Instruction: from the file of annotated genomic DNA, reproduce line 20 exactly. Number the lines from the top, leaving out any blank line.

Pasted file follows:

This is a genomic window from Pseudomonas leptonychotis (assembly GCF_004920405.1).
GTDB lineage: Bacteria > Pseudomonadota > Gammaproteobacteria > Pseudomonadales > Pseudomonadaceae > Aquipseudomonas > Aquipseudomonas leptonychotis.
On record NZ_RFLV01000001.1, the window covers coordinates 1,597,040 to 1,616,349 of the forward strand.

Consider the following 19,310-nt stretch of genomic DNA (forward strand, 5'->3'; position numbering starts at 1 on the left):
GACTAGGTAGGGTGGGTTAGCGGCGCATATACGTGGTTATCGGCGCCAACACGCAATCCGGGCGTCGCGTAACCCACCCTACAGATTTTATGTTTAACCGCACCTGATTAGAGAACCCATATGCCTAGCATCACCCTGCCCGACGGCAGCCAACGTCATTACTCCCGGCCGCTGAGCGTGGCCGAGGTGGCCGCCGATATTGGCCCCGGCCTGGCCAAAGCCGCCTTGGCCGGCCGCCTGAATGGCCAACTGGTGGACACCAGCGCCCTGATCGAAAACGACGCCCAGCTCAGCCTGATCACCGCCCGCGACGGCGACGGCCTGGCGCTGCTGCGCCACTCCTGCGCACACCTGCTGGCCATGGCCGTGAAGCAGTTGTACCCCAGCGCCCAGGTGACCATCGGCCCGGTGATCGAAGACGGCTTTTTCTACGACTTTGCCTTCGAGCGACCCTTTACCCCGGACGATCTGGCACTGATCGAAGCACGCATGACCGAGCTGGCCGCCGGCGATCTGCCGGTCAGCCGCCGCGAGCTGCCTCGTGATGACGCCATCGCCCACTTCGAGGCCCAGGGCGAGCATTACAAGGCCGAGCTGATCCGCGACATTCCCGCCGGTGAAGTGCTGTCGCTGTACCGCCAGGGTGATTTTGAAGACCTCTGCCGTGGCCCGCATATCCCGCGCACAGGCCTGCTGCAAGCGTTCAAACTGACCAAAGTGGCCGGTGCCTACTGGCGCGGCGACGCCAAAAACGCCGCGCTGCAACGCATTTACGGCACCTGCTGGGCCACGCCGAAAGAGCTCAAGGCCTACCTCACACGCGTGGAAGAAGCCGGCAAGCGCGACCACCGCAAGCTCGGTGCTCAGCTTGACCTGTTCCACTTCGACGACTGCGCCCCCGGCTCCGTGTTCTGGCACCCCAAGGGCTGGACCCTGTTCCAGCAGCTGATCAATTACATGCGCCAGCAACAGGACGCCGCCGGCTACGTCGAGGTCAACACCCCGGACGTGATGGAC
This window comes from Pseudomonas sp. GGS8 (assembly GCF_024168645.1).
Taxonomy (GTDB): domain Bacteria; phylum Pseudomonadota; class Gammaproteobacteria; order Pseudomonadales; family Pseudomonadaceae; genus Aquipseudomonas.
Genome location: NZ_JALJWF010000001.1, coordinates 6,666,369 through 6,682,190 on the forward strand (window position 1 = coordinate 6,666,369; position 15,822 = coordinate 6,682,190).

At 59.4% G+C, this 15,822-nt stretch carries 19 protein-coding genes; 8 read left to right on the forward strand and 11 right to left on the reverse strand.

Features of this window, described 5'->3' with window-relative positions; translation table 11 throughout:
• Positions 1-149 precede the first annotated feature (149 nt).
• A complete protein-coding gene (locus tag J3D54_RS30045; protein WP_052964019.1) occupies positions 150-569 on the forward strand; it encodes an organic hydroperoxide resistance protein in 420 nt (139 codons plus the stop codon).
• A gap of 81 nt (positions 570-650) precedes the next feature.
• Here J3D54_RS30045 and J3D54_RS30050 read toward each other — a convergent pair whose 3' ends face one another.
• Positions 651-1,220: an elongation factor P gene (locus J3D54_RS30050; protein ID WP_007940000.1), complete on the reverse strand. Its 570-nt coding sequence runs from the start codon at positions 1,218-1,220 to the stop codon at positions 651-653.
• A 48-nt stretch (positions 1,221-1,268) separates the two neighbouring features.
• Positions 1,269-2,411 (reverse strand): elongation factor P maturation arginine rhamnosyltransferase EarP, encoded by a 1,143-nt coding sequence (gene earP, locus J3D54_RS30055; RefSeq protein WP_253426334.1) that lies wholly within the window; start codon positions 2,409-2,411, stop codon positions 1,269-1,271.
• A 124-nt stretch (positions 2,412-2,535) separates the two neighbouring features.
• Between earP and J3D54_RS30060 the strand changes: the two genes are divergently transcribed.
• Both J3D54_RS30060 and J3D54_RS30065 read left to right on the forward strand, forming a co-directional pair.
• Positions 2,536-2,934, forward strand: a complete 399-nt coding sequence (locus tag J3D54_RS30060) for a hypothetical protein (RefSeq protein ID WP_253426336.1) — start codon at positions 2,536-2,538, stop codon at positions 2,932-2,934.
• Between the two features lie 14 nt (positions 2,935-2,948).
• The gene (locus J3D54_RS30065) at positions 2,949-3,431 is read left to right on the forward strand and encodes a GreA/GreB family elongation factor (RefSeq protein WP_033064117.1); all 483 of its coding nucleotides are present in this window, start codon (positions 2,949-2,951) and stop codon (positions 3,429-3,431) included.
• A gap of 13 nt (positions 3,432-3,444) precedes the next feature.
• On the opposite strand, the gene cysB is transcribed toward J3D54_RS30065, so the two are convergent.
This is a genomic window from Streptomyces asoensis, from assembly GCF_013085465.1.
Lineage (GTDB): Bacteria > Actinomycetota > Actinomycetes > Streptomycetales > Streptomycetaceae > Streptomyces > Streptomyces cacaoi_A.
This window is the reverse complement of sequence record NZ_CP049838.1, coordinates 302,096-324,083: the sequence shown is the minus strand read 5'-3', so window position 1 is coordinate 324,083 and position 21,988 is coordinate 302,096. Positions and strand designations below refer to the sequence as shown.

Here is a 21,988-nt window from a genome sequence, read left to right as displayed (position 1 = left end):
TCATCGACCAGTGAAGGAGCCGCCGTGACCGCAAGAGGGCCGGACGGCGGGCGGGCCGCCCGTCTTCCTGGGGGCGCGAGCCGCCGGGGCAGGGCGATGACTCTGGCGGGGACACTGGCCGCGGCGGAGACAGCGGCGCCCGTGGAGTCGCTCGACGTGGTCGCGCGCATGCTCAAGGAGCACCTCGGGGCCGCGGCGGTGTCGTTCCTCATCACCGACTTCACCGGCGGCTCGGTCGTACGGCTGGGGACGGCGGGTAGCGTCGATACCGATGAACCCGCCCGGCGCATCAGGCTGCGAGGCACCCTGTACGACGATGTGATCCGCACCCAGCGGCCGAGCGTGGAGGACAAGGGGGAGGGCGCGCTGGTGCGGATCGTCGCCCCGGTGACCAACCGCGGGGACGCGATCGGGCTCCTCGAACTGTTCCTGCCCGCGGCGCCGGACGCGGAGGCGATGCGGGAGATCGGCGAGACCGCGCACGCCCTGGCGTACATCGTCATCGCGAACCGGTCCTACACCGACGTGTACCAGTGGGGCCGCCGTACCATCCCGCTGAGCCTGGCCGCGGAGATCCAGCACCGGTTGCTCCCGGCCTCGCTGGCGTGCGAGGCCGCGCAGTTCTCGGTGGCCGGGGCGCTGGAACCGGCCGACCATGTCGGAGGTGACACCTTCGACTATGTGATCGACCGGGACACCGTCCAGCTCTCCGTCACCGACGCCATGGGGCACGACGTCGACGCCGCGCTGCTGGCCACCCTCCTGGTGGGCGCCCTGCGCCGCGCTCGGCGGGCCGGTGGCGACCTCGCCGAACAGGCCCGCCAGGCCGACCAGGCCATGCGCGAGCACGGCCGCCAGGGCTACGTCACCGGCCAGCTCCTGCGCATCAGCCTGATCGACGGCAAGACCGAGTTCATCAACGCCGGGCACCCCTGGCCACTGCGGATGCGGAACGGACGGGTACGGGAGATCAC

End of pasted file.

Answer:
• Both J3D54_RS30060 and J3D54_RS30065 read left to right on the forward strand, forming a co-directional pair.